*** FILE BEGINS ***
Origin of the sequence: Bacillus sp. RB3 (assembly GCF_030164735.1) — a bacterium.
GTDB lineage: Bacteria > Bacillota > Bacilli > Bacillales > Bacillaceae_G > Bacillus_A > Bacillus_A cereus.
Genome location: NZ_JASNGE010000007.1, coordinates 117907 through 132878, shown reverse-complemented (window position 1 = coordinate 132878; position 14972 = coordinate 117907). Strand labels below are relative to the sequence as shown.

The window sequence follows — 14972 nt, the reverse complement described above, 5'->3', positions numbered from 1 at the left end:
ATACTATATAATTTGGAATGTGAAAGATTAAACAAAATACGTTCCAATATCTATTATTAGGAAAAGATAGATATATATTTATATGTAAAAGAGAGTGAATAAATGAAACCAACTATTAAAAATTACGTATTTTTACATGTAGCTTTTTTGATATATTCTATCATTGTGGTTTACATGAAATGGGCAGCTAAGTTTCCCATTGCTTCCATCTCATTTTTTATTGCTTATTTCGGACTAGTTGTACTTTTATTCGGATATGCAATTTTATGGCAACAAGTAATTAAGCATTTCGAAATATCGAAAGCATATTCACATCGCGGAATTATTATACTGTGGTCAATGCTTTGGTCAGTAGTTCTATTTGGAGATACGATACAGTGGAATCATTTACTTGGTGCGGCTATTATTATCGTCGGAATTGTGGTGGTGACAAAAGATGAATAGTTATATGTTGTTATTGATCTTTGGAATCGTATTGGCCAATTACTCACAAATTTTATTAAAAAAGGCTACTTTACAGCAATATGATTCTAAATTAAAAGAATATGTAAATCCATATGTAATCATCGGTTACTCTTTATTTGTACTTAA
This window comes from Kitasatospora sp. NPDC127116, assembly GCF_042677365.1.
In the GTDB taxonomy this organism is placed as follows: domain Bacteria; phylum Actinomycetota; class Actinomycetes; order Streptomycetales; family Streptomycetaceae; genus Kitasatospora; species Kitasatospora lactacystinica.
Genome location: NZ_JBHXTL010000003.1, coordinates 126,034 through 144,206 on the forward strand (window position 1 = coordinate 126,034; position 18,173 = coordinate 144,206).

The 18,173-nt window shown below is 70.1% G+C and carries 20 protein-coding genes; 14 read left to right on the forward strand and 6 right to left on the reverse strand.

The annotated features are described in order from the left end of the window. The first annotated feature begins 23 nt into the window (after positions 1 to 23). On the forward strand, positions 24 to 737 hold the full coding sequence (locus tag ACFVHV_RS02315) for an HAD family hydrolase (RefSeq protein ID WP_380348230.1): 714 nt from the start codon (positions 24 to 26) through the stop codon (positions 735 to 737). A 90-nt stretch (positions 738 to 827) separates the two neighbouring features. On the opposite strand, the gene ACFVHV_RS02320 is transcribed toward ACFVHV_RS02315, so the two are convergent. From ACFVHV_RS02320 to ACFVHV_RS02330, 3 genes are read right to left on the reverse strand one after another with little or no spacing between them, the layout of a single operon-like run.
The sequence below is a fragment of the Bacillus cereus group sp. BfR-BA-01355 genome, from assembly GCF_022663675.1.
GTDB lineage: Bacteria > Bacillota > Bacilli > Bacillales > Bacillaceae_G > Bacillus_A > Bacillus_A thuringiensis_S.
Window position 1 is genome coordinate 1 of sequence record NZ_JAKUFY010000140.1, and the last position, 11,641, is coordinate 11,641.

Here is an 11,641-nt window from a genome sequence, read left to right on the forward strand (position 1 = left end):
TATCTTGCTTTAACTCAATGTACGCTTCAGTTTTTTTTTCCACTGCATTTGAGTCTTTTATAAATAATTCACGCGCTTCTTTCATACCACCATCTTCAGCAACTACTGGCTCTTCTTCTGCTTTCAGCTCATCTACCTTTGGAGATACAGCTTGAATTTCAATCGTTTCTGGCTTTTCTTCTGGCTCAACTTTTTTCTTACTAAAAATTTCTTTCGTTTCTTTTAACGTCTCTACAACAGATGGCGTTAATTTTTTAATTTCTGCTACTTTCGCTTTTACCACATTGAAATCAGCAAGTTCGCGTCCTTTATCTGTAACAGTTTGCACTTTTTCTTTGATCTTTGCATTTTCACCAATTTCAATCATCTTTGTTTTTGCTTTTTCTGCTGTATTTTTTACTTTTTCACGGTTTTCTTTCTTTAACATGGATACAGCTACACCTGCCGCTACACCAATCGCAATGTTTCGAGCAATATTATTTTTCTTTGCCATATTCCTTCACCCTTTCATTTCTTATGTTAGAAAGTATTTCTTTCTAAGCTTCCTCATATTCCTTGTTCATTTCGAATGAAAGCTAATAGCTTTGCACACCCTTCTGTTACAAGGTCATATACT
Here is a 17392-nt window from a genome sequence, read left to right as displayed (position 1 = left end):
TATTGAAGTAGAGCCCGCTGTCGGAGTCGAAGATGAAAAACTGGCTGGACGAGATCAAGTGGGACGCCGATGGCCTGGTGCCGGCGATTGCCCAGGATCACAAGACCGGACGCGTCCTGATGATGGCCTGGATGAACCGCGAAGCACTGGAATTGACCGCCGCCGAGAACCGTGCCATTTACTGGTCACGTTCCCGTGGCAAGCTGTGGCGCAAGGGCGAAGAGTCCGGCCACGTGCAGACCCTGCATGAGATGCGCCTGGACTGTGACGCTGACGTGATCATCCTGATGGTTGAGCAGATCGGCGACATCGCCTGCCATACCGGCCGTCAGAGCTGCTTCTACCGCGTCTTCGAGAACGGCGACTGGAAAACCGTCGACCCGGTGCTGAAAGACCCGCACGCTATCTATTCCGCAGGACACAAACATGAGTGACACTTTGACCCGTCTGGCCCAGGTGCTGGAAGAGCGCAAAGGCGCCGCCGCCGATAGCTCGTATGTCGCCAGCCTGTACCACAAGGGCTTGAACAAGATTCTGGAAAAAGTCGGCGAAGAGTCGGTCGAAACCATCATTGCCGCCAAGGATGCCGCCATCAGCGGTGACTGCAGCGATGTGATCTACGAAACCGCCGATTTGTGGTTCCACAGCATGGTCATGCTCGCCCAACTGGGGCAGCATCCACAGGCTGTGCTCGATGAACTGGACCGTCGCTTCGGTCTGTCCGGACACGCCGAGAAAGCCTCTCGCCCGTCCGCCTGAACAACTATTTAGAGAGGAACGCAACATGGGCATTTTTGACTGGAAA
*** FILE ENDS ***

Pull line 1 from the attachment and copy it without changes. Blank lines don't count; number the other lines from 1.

Origin of the sequence: Bacillus sp. RB3 (assembly GCF_030164735.1) — a bacterium.